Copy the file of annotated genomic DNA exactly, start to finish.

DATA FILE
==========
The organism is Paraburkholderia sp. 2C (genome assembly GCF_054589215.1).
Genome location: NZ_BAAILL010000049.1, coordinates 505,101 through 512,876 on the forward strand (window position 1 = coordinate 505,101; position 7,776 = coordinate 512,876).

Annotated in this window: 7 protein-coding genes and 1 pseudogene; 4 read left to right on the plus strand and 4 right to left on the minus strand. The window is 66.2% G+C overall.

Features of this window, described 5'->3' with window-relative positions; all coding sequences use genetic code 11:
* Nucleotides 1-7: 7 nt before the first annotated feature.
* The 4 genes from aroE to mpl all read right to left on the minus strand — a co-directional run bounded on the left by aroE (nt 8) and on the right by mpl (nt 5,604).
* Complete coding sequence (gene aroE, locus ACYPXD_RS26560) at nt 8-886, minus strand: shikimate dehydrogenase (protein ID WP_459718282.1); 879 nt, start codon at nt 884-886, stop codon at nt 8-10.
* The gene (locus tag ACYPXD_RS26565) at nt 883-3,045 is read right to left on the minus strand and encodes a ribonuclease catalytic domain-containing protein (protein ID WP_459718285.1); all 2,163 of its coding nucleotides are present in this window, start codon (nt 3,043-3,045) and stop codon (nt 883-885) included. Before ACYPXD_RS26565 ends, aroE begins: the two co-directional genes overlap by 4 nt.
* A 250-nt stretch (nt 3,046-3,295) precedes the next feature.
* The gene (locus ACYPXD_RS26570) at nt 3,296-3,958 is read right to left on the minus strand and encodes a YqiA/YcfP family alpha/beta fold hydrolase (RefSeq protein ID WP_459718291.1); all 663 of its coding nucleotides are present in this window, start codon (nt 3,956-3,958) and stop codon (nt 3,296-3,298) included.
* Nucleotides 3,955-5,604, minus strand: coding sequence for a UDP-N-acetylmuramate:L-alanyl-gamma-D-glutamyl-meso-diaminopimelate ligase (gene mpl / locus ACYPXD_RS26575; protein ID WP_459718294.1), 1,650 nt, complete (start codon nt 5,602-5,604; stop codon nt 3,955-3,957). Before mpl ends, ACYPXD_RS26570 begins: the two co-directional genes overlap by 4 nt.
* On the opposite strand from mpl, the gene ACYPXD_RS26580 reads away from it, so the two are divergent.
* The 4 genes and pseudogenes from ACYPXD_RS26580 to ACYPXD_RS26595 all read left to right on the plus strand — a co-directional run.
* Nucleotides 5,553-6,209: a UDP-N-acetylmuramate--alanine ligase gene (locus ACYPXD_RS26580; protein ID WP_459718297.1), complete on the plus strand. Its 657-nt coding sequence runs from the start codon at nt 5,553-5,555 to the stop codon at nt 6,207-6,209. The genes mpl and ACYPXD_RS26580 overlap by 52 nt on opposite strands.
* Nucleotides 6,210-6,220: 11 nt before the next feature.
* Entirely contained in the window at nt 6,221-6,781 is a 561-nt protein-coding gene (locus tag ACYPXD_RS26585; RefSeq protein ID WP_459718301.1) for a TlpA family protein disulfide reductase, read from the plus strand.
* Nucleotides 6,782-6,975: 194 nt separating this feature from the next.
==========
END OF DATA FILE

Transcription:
The organism is Paraburkholderia sp. 2C (genome assembly GCF_054589215.1).
Genome location: NZ_BAAILL010000049.1, coordinates 505,101 through 512,876 on the forward strand (window position 1 = coordinate 505,101; position 7,776 = coordinate 512,876).

Annotated in this window: 7 protein-coding genes and 1 pseudogene; 4 read left to right on the plus strand and 4 right to left on the minus strand. The window is 66.2% G+C overall.

Features of this window, described 5'->3' with window-relative positions; all coding sequences use genetic code 11:
* Nucleotides 1-7: 7 nt before the first annotated feature.
* The 4 genes from aroE to mpl all read right to left on the minus strand — a co-directional run bounded on the left by aroE (nt 8) and on the right by mpl (nt 5,604).
* Complete coding sequence (gene aroE, locus ACYPXD_RS26560) at nt 8-886, minus strand: shikimate dehydrogenase (protein ID WP_459718282.1); 879 nt, start codon at nt 884-886, stop codon at nt 8-10.
* The gene (locus tag ACYPXD_RS26565) at nt 883-3,045 is read right to left on the minus strand and encodes a ribonuclease catalytic domain-containing protein (protein ID WP_459718285.1); all 2,163 of its coding nucleotides are present in this window, start codon (nt 3,043-3,045) and stop codon (nt 883-885) included. Before ACYPXD_RS26565 ends, aroE begins: the two co-directional genes overlap by 4 nt.
* A 250-nt stretch (nt 3,046-3,295) precedes the next feature.
* The gene (locus ACYPXD_RS26570) at nt 3,296-3,958 is read right to left on the minus strand and encodes a YqiA/YcfP family alpha/beta fold hydrolase (RefSeq protein ID WP_459718291.1); all 663 of its coding nucleotides are present in this window, start codon (nt 3,956-3,958) and stop codon (nt 3,296-3,298) included.
* Nucleotides 3,955-5,604, minus strand: coding sequence for a UDP-N-acetylmuramate:L-alanyl-gamma-D-glutamyl-meso-diaminopimelate ligase (gene mpl / locus ACYPXD_RS26575; protein ID WP_459718294.1), 1,650 nt, complete (start codon nt 5,602-5,604; stop codon nt 3,955-3,957). Before mpl ends, ACYPXD_RS26570 begins: the two co-directional genes overlap by 4 nt.
* On the opposite strand from mpl, the gene ACYPXD_RS26580 reads away from it, so the two are divergent.
* The 4 genes and pseudogenes from ACYPXD_RS26580 to ACYPXD_RS26595 all read left to right on the plus strand — a co-directional run.
* Nucleotides 5,553-6,209: a UDP-N-acetylmuramate--alanine ligase gene (locus ACYPXD_RS26580; protein ID WP_459718297.1), complete on the plus strand. Its 657-nt coding sequence runs from the start codon at nt 5,553-5,555 to the stop codon at nt 6,207-6,209. The genes mpl and ACYPXD_RS26580 overlap by 52 nt on opposite strands.
* Nucleotides 6,210-6,220: 11 nt before the next feature.
* Entirely contained in the window at nt 6,221-6,781 is a 561-nt protein-coding gene (locus tag ACYPXD_RS26585; RefSeq protein ID WP_459718301.1) for a TlpA family protein disulfide reductase, read from the plus strand.
* Nucleotides 6,782-6,975: 194 nt separating this feature from the next.